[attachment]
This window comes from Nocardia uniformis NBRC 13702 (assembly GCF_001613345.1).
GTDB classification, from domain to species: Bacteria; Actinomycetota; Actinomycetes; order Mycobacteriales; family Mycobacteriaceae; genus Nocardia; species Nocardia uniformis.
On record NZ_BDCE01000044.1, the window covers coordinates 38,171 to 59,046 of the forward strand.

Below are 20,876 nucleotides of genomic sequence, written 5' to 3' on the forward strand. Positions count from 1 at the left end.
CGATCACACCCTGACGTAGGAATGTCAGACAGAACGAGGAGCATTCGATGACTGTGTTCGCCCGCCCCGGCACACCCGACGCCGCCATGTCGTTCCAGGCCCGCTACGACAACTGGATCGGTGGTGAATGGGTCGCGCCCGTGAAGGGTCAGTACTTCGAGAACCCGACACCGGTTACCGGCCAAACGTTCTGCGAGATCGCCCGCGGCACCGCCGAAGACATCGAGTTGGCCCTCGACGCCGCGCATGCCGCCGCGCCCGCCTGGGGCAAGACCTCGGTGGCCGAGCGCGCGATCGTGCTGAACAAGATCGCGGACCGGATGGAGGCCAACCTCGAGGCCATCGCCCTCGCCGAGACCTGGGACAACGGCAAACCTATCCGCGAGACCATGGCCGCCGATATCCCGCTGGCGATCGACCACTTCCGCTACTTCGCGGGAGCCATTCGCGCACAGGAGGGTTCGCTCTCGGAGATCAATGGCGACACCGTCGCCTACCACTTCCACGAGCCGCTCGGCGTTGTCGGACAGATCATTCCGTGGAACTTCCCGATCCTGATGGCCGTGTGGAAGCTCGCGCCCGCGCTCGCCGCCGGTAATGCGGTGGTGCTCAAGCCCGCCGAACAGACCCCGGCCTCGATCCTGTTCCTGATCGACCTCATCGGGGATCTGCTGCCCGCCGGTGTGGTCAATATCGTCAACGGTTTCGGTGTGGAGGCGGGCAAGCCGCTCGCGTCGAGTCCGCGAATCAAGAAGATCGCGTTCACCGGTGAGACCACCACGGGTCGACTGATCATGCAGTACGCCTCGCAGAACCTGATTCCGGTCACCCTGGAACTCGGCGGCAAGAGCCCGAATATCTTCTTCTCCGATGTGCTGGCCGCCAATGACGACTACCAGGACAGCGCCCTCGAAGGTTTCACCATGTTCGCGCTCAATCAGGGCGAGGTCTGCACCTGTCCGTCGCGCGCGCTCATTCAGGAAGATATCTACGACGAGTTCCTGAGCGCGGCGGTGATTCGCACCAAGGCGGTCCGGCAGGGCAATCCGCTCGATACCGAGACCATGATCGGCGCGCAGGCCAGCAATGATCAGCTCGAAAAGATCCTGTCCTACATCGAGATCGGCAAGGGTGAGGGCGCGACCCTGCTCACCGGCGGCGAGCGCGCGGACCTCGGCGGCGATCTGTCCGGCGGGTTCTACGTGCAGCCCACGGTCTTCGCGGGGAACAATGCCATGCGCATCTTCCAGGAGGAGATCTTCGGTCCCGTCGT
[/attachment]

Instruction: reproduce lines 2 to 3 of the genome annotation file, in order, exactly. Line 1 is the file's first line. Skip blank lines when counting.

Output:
GTDB classification, from domain to species: Bacteria; Actinomycetota; Actinomycetes; order Mycobacteriales; family Mycobacteriaceae; genus Nocardia; species Nocardia uniformis.
On record NZ_BDCE01000044.1, the window covers coordinates 38,171 to 59,046 of the forward strand.